Friday, March 27, 2015

I Love Making Pesach. Really. Yes, Really!

It’s not a very popular thing to say, and some might argue that it calls into question my grip on sanity. Yet here I go anyway: I love preparing for Pesach.

Now hear me out. Like everyone I know who is Jewish and Pesach-observant, does not go away to family or a fancy hotel for the holiday, and does not have a full-time housekeeper, I find the prep enormously taxing. The shopping is just more of the same.

But the pre-chag intensity gives me a chance at a fresh start, and that makes all the hard work worthwhile. While I relish the exterior changes the holiday brings, especially the pristine emptiness of a newly-cleaned refrigerator, what I love most is the interior transformation that comes with it– the way the chametz-filled closets of my mind and my soul get the same detailed overhaul as the pantry.

As I clean out the cabinets, I often strike up a conversation with G-d to talk through what’s been troubling me. I cast off old grudges here on earth while I’m at it. The result is a spiritual decluttering that parallels the physical removal of chametz from our home and it feels really, really good.

We are cautioned to distinguish between Pesach cleaning and spring cleaning, and to search for chametz, not schmutz. Even if we stick to those distinctions, the day is short and the work is plentiful. But I’m no longer reckless about it like I was when I was younger, staying up all night to clean for days at a stretch and then sleeping through the first seder.

And how do I manage now?

I delegate what I can and I don’t waste time on things that drag me down. I keep my expectations of family participation realistic, so there’s no resentment brewing alongside the chicken soup. My husband, G-d bless him, washes out the garbage can, a job that makes me gag. My sons surprised me last year by taking more initiative in the cleaning and by groaning less about it. I’m hoping for the same this time around, but I’m not hoping too hard.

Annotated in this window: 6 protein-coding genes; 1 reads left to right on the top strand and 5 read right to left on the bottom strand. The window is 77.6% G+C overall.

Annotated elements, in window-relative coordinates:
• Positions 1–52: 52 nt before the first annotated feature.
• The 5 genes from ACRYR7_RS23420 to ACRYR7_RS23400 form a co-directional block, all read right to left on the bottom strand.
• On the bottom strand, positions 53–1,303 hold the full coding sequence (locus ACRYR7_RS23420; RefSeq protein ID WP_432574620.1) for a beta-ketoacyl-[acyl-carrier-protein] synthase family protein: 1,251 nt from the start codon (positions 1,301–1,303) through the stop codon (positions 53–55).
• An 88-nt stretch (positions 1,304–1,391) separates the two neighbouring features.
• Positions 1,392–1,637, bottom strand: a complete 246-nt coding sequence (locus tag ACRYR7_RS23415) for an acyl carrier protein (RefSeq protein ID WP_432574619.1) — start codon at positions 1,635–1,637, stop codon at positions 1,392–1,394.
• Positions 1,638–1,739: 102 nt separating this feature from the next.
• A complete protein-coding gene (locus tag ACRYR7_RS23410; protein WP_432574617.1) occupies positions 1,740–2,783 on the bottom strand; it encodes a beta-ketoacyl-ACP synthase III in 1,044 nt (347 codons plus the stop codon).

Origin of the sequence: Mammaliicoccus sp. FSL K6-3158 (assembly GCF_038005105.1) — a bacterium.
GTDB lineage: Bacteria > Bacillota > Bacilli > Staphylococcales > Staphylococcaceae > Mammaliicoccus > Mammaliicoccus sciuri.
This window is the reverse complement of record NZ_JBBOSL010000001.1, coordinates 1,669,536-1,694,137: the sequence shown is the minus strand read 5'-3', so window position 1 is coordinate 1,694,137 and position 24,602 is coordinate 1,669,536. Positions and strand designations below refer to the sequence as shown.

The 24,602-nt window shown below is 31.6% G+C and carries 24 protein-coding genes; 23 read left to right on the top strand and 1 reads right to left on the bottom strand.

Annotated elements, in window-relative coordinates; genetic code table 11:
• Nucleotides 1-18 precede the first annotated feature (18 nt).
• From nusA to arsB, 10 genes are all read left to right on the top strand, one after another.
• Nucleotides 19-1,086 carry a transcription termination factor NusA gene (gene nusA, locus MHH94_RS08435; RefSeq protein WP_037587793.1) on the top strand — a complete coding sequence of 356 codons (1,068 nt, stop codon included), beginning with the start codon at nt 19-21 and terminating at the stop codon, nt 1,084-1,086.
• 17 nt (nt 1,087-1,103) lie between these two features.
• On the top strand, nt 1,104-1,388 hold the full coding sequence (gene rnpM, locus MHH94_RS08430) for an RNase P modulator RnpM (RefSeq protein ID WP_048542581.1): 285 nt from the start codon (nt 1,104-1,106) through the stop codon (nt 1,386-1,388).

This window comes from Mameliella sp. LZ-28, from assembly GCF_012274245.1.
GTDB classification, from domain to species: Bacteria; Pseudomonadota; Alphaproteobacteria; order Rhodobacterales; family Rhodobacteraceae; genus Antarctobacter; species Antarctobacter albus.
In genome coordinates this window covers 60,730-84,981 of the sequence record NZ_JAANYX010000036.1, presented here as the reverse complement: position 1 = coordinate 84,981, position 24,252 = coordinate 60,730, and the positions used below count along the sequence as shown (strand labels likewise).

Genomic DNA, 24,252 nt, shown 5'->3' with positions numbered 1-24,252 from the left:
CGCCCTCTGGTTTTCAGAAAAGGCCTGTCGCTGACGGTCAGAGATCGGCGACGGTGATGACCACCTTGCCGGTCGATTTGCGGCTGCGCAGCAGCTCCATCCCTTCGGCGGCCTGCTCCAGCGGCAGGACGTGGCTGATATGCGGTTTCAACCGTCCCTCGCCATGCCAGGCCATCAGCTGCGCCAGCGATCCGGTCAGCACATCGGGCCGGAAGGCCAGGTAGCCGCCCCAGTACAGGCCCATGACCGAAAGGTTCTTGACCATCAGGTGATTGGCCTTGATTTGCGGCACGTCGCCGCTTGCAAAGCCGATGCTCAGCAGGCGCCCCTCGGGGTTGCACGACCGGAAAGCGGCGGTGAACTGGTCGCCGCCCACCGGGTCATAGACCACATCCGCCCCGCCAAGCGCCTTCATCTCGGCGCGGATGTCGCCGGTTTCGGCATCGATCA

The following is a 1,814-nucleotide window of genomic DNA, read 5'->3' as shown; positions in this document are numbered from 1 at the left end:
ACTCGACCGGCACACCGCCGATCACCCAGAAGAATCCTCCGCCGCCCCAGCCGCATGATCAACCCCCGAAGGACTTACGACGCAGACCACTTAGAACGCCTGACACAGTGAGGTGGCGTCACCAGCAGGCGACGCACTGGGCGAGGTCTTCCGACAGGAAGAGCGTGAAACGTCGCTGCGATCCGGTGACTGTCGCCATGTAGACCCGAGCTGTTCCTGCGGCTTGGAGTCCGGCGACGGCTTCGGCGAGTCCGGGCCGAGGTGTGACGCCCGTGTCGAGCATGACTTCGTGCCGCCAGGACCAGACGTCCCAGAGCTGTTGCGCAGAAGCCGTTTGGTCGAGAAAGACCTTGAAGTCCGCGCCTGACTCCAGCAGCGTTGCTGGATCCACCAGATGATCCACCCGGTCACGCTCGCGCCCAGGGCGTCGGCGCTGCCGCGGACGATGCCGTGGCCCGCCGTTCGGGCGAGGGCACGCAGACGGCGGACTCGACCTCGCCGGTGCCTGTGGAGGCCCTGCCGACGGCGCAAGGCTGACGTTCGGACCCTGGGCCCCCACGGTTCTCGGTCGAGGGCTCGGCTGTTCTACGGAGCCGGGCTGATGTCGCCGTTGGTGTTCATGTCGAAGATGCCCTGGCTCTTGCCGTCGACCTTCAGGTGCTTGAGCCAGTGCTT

I also ignore what I don’t want to see, like “Countdown to Pesach” emails, which seem to shout, not encourage. Instead, I embrace the ones that give me non-toxic methods for scouring my oven, an uplifting d’var Torah on the meaning of redemption, or a new, sure-to-wow recipe. Otherwise, my route to Pesach rarely wavers. I stick to the same plan and shopping list year after year. Though it doesn’t make things easier, it gets me where I’m going – on time, intact, and awake.

Thinking for myself despite generally held wisdom, like when I tackle the kitchen before setting out to de-chametz the rest of the house, makes all the difference because it’s what works for us. With bread products gone from the culinary command center, crumbs are less likely to show up in the den. (My sons, as old as they are, still walk around with cheese crackers on their person at all times, may my future daughters-in-law forgive me.)

After all of the heavy work is done, I haul out the cooking gadgets once used by my grandmother and great-grandmother. A hand-turned egg beater and a sifter keep me company while I mash and chop, reminding me that I’ve simply taken my place in a long line of women who made it through this daunting challenge and came out stronger for it.

And then, the final hurdle before candle-lighting: feeding three hungry boys on the eve of the chag, almost-men who could, if left unchecked, eat in a continuous loop throughout the day. For nearly an hour, time stops so I can fry 5 pounds of schnitzel and the same quantity of potatoes. I call my sons down for lunch so they can embrace our traditions with a full stomach and soak up my love.

A clean house, a cleansed soul. Family on their way to our home for seder. Candles glowing on the sideboard. Knaidlach afloat on a chicken soup sea.

Whatever it took to get here, it was worth it. And that’s good enough for me.


Friday, March 6, 2015

Hopscotch, Anyone?